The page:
The Importance of Asset Allocation

Achieving Diversification Using Amana Funds

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The Importance of Asset Allocation

Owaiz Dadabhoy: Thank you all, again, for joining us for our monthly webinar. It’s an educational webinar. The Income Fund at Amana Mutual Funds started way back in 1986. And the Growth Fund started all the way back in 1994. Think about how long ago that was. And we still have customers that opened their accounts back from that time in 1986. They didn’t have an option to asset allocate. So, what we’ve done now is we’ve added a couple of more funds to be able to asset allocate and have a proper model for your portfolio. So, what we’d like to do today is introduce you to two of those funds. Those two new funds, relatively speaking, compared to our 1986 and 1994 funds. So, we have two speakers. We have Monem Salam, who’s been on our last three calls, as well. Monem is Executive Vice President and he has an MBA and he’s also a portfolio manager of the Amana Income Fund and the Amana Developing World Fund. He’s been with Saturna Capital for, I think, just over 16 years now. So, he’s a lifer here at Saturna, which is, of course, home of the Amana Mutual Funds. And then we have Patrick Drum, who joined us over 5 years ago. He was at UBS formerly... has a deep, deep knowledge of bond markets and that’s what has helped us with the sukuk fund, which he’s gonna explain to us today. He does have an MBA as well and hopefully he will be a lifer with Saturna as well. So, I wanna get it started off. I want to ask Monem to tell us about the evolution of the Amana Mutual Funds as we now have four Funds that are based on Islamic principles, and also talk about the inclusion of ESG in the different strictures that we’ve adopted.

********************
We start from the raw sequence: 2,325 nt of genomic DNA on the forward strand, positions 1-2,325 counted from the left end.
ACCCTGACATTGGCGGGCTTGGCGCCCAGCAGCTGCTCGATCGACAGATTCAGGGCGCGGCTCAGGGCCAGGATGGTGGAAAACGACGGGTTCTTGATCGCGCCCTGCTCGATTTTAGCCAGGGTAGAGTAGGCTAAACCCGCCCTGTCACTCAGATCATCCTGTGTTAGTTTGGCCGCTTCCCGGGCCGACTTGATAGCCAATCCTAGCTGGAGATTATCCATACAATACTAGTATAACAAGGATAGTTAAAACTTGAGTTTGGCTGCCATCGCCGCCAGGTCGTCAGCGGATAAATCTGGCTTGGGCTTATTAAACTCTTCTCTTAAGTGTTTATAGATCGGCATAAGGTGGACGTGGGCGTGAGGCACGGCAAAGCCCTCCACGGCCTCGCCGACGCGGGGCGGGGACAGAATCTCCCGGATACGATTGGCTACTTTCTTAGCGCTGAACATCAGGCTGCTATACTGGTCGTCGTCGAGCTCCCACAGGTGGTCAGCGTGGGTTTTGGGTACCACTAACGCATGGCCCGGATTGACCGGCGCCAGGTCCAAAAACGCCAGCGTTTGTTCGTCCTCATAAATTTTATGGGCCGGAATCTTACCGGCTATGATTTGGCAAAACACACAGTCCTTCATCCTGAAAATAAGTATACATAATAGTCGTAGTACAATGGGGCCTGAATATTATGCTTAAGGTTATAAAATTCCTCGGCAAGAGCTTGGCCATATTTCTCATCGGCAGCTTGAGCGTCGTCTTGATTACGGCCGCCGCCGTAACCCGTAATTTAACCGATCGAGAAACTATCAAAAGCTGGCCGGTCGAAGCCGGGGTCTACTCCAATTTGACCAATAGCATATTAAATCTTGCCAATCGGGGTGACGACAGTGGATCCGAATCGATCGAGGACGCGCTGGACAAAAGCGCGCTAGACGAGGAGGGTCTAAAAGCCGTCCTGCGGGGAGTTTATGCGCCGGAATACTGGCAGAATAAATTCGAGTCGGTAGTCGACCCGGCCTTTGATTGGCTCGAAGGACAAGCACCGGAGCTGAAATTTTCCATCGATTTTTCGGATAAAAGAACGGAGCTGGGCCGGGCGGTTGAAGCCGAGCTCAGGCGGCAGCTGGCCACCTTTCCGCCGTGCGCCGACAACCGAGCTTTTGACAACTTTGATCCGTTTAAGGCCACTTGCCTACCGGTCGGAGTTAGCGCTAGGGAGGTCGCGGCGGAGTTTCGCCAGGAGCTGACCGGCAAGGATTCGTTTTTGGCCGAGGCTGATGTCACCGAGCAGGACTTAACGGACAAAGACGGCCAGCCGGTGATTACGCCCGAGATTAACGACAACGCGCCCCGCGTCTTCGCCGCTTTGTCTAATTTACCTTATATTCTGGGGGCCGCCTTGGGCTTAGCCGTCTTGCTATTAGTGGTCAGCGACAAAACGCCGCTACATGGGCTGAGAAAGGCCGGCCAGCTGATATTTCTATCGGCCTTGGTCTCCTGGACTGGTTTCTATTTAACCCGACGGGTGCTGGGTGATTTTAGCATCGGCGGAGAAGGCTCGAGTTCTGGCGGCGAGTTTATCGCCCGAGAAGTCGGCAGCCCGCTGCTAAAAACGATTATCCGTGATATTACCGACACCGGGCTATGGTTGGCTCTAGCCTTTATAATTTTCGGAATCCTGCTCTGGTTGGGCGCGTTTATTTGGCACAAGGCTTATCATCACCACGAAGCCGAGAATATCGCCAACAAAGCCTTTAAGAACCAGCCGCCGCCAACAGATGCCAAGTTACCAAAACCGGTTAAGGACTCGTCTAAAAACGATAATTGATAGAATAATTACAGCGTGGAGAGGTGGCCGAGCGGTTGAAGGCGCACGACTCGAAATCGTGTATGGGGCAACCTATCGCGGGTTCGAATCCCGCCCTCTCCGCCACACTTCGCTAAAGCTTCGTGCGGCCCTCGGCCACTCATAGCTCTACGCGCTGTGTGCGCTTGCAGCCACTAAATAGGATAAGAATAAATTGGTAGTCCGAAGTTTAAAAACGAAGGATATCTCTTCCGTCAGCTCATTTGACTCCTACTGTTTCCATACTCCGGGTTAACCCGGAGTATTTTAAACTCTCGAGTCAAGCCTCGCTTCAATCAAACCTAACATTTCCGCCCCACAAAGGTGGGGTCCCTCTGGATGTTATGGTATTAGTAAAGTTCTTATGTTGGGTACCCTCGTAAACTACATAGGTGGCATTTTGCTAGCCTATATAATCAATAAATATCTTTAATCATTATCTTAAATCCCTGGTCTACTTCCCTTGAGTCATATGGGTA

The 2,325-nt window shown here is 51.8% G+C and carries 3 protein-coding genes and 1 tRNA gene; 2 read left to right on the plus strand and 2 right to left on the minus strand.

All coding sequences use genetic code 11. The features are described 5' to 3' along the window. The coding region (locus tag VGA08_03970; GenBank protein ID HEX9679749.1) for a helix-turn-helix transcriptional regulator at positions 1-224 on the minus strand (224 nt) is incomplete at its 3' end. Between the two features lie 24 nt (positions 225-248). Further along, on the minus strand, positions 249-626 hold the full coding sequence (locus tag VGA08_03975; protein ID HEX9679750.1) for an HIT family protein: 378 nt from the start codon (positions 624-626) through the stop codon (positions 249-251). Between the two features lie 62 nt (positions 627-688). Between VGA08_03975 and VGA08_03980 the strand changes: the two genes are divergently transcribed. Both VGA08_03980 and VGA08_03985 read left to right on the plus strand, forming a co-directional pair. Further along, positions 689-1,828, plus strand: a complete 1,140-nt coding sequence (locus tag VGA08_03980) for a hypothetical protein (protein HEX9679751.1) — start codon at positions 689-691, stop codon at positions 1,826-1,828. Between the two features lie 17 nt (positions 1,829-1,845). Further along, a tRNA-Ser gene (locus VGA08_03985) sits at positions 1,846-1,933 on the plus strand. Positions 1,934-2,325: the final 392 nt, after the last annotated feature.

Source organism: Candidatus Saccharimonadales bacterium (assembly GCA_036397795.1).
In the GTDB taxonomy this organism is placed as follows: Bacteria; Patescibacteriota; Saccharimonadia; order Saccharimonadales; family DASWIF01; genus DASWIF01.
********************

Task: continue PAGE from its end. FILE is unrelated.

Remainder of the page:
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Monem Salam: Thank you very much, Owaiz, for allowing me to speak here today and thank you everyone for your time, for spending an hour with us to be able to get educated on asset allocation. So, very quickly, you know, the evolution of the Funds. I mean, the Income Fund, which was started in 1986, the objective of the fund was current income and capital preservation. And the idea was that the founders, Dr. Mirza, Nick Kaiser, and a few other ones, were actually looking for an alternative to a savings account. And, at that time, there was no alternative except for putting money into the stock market that was halal. And they wanted to keep it more conservative, so they wanted to have income-producing securities. So, that’s actually how that Fund got started. Then, after, you know, about 8 years, they wanted to also be able to outperform the S&P 500. And so, thus the Growth Fund was started, to be able to have a balance between the income-oriented stocks that we have in the Income Fund, versus the growth-oriented stocks in the Growth Fund. And so that stayed that way for quite a while, almost close to about 15 years. And then, after a huge run-up in the emerging markets in the 2000s with China and other countries doing well, we did decide that, you know, part of the asset allocation mix for Amana should be a fund that was outside of the US. Now, both in the Income Fund and the Growth Fund, you actually get exposure to international markets, developed international markets, for example Europe, UK, maybe Japan. Those type of things. But there wasn’t a lot of exposure to emerging markets. Emerging markets are smaller countries and they usually have a higher growth rate and the companies are actually growing much faster. And that’s why we started, in 2009, we started the Developing World Fund. We’ll get into that a little bit later. And then also to round out our asset allocation, we never really had an equivalent to what people would call a fixed-income fund. And so, in 2015 we launched the Amana Participation Fund to be able to give you that type of an income. And, along the way, you know, we have our Islamic criteria that we use... not investing in any industries that are haram, also looking at the debt screens. But, we also kind of formalized our environmental, social, and governance screens. Basically, what we do, and Patrick is really much more of an expert than I am in this area. But you know... environmentally, we’re looking at how companies do when it comes to recycling, are they carbon neutral, all those things. And the governance side we’re looking at diversity of the board. We’re looking at those issues, whether or not they’re independent or not. So, those are the types of things we do. Another way to put this from a Muslim perspective would be that the traditional screens that we’ve had would have a negative screen. So, it would be akin to maybe saying, from the verse of the Qur’an, forbidding evil and then the ESG screens are more of a positive screen and from the Qur’anic perspective, the same hadith talks about enjoining the good.